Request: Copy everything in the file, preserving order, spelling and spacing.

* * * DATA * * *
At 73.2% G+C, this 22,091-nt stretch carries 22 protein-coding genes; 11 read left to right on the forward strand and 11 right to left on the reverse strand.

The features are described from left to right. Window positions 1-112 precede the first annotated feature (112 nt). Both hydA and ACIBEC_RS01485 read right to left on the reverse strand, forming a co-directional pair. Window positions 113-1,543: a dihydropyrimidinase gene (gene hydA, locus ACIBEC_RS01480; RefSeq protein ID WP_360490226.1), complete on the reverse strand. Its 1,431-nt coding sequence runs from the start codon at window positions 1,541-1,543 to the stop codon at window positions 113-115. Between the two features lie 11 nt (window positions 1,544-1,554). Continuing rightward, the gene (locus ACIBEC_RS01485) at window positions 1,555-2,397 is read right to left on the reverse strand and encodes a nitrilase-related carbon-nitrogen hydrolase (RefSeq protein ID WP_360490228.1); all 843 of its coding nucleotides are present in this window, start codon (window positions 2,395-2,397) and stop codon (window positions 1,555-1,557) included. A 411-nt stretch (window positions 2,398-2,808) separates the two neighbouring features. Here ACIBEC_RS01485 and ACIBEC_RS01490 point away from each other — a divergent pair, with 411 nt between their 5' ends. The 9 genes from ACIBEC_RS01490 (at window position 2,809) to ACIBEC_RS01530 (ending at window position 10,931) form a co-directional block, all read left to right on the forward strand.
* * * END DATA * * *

At 73.2% G+C, this 22,091-nt stretch carries 22 protein-coding genes; 11 read left to right on the forward strand and 11 right to left on the reverse strand.

The features are described from left to right. Window positions 1-112 precede the first annotated feature (112 nt). Both hydA and ACIBEC_RS01485 read right to left on the reverse strand, forming a co-directional pair. Window positions 113-1,543: a dihydropyrimidinase gene (gene hydA, locus ACIBEC_RS01480; RefSeq protein ID WP_360490226.1), complete on the reverse strand. Its 1,431-nt coding sequence runs from the start codon at window positions 1,541-1,543 to the stop codon at window positions 113-115. Between the two features lie 11 nt (window positions 1,544-1,554). Continuing rightward, the gene (locus ACIBEC_RS01485) at window positions 1,555-2,397 is read right to left on the reverse strand and encodes a nitrilase-related carbon-nitrogen hydrolase (RefSeq protein ID WP_360490228.1); all 843 of its coding nucleotides are present in this window, start codon (window positions 2,395-2,397) and stop codon (window positions 1,555-1,557) included. A 411-nt stretch (window positions 2,398-2,808) separates the two neighbouring features. Here ACIBEC_RS01485 and ACIBEC_RS01490 point away from each other — a divergent pair, with 411 nt between their 5' ends. The 9 genes from ACIBEC_RS01490 (at window position 2,809) to ACIBEC_RS01530 (ending at window position 10,931) form a co-directional block, all read left to right on the forward strand.